Home DIVORCE ADVICE: Q&A Should divorce trials like Countess Marie and CEO George David’s be kept...

Should divorce trials like Countess Marie and CEO George David’s be kept closed from the public’s earshot?

If you read this article from the Wall Street Journal, you will find an interesting http://online.wsj.com/article/

SB124346788310360439.html 

argument being proffered: DIVORCES SHOULD NOT BE MADE PUBLIC. The author, Dionne Searcey uses the Countess and the Ceo’s divorce (and a few others like Nevada Governor Gibbons) and all their tawdry revelations to illustrate the point that allowing the Civil Courts to open up divorce proceedings to the public may not be such a good thing for the parties–and maybe even for the public, and it may even be a breach and violation of privacy.

But First Amendment scholars argue that these divorce hearings should remain public because the public has a right to know.

I don’t know if I agree with the First Amendment Scholars. I mean, it is interesting, and the Countess’ divorce brought us some of our best traffic days on Divorce Saloon. And the issues presented in the case were intriguing ones for me and my cronies who are divorce attorneys. The case, which is supposedly resuming in July, really brought to light many issues in a divorce such as equitable distribution, contributions of a spouse, prenuptial agreements and their enforceability, adultery, and many others. I enjoyed the David case both as an attorney and as a blogger. But do I think I have the right to know this stuff? Do I think it should be public as a matter of law? No, not really. I think it should be private. Marriage is private and divorce should likewise be private. It really isn’t everybody’s business that Marie Douglas once forcefully requested sex from her husband.  These hearings should be sealed off from the public. They really should. Because what is the net gain to folks who have nothing to do with this marriage/divorce to have access to all this information? What does it really have to do with anybody else?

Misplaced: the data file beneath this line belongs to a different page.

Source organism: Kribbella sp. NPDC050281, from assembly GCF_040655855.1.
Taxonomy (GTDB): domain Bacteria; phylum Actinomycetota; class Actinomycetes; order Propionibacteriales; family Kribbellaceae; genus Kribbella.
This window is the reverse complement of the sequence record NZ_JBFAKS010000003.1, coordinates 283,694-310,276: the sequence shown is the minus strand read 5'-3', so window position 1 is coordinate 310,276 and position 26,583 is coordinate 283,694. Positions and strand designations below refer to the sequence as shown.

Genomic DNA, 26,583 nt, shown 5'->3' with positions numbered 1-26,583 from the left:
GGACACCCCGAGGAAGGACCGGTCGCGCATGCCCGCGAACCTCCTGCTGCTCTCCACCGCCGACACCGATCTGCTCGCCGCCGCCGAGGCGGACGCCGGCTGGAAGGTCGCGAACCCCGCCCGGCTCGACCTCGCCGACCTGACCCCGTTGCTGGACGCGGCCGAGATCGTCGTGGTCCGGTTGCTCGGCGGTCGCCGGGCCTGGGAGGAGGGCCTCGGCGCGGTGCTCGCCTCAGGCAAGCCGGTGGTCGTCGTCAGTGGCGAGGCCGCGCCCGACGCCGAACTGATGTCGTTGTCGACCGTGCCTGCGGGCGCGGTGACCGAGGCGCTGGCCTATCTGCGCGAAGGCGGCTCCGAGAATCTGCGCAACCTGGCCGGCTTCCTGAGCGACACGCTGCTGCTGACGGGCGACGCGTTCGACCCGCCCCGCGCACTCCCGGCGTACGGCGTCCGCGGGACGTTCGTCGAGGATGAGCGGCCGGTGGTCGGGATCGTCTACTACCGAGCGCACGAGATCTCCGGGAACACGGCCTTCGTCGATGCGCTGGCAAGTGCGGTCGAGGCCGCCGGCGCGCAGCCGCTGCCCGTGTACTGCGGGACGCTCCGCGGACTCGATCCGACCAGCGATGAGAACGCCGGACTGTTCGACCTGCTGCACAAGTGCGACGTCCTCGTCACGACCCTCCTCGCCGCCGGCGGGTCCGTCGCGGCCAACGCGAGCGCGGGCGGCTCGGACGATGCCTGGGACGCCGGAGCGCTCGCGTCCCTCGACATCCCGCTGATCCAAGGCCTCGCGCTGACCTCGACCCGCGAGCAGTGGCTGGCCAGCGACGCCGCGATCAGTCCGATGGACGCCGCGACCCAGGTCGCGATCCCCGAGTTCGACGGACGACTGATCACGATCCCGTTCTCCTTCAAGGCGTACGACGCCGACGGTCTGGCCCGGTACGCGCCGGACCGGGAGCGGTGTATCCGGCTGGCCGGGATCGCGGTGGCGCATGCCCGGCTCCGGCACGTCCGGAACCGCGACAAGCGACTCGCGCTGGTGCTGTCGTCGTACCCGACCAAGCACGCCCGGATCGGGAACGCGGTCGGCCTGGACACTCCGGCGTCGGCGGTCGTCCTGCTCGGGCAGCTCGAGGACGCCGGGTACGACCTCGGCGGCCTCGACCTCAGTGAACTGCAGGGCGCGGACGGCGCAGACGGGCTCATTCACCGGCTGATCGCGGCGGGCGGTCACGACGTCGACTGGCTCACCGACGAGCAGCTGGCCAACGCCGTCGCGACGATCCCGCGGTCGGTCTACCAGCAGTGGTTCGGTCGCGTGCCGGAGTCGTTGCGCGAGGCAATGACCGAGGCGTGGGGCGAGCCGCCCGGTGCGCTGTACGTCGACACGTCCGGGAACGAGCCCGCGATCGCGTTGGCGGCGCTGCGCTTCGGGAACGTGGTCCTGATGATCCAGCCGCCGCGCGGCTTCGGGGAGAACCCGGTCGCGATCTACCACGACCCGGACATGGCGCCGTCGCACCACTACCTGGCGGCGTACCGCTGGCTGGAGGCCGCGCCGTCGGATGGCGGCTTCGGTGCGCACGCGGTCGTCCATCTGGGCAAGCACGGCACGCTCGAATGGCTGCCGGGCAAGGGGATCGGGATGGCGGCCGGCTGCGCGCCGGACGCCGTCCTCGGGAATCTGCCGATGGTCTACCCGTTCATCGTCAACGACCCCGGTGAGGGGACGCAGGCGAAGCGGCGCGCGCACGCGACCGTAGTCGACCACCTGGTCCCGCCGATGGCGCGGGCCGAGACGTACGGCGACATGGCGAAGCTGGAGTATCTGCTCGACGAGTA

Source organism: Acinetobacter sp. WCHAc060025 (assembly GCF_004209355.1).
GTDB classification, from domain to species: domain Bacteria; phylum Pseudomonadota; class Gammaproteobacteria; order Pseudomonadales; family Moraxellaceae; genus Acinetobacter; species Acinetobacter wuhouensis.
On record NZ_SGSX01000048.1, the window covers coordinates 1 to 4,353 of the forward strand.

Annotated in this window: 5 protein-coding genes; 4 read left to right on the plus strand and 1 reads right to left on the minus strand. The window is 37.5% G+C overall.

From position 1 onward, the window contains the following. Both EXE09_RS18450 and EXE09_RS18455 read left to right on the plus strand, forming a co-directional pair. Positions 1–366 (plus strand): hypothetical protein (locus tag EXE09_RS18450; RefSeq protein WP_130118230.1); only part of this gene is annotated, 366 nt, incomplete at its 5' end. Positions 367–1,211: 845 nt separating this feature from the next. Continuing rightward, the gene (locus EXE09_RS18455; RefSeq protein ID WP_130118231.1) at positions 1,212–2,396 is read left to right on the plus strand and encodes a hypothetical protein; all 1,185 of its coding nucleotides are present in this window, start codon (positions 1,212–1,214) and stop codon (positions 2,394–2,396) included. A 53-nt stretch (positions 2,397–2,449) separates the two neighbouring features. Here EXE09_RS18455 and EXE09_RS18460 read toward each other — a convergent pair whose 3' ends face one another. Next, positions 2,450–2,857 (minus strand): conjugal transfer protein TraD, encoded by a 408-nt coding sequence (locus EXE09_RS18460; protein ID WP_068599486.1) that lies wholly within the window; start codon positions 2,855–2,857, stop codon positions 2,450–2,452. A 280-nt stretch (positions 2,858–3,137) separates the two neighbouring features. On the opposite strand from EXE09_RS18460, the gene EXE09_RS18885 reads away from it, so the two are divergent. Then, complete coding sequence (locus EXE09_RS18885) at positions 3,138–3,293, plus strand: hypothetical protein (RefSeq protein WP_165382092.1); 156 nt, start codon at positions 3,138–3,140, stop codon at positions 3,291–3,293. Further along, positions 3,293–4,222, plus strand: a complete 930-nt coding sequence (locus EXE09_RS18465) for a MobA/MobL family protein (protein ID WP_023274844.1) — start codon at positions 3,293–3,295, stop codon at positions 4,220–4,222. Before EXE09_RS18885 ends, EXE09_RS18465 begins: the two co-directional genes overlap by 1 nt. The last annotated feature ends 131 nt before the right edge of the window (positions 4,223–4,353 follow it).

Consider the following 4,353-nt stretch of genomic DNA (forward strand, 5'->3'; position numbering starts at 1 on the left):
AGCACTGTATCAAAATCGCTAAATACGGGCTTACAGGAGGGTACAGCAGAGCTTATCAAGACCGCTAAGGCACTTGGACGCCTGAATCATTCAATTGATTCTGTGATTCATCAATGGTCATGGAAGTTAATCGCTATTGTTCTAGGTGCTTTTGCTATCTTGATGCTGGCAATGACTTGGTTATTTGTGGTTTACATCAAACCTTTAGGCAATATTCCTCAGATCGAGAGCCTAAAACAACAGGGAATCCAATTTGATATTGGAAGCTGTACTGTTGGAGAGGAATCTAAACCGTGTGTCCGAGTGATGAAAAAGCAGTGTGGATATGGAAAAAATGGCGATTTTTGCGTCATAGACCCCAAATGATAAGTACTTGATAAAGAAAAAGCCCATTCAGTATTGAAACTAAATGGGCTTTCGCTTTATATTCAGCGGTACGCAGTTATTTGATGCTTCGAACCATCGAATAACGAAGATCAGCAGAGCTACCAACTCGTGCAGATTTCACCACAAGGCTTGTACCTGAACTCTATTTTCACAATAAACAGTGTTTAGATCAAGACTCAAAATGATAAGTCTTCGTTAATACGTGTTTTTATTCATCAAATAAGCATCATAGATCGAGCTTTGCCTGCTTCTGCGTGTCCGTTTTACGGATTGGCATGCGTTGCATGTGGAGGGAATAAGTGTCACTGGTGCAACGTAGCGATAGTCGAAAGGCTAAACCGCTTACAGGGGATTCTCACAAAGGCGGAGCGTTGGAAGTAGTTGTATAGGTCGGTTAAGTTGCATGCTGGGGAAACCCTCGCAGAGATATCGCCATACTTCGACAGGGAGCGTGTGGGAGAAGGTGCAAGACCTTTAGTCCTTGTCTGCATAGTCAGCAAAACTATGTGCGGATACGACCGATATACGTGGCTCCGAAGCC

With all due respect to the First Amendment, I don’t think the details of somebody else’s marriage coming apart at the seams is really anybody else’s business but their own….but some cases are just so darn inneresting!

More on Marie and George’s divorce here: http://www.divorcesaloon.com/index.php?s=Marie+douglas

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